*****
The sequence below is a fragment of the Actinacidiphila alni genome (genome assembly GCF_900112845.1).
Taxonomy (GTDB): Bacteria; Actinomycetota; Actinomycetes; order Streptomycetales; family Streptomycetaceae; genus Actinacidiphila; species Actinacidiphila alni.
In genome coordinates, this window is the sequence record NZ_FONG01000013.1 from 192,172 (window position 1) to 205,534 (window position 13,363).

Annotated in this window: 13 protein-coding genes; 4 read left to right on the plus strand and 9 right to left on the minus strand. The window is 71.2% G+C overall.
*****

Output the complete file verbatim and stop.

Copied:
The sequence below is a fragment of the Actinacidiphila alni genome (genome assembly GCF_900112845.1).
Taxonomy (GTDB): Bacteria; Actinomycetota; Actinomycetes; order Streptomycetales; family Streptomycetaceae; genus Actinacidiphila; species Actinacidiphila alni.
In genome coordinates, this window is the sequence record NZ_FONG01000013.1 from 192,172 (window position 1) to 205,534 (window position 13,363).

Annotated in this window: 13 protein-coding genes; 4 read left to right on the plus strand and 9 right to left on the minus strand. The window is 71.2% G+C overall.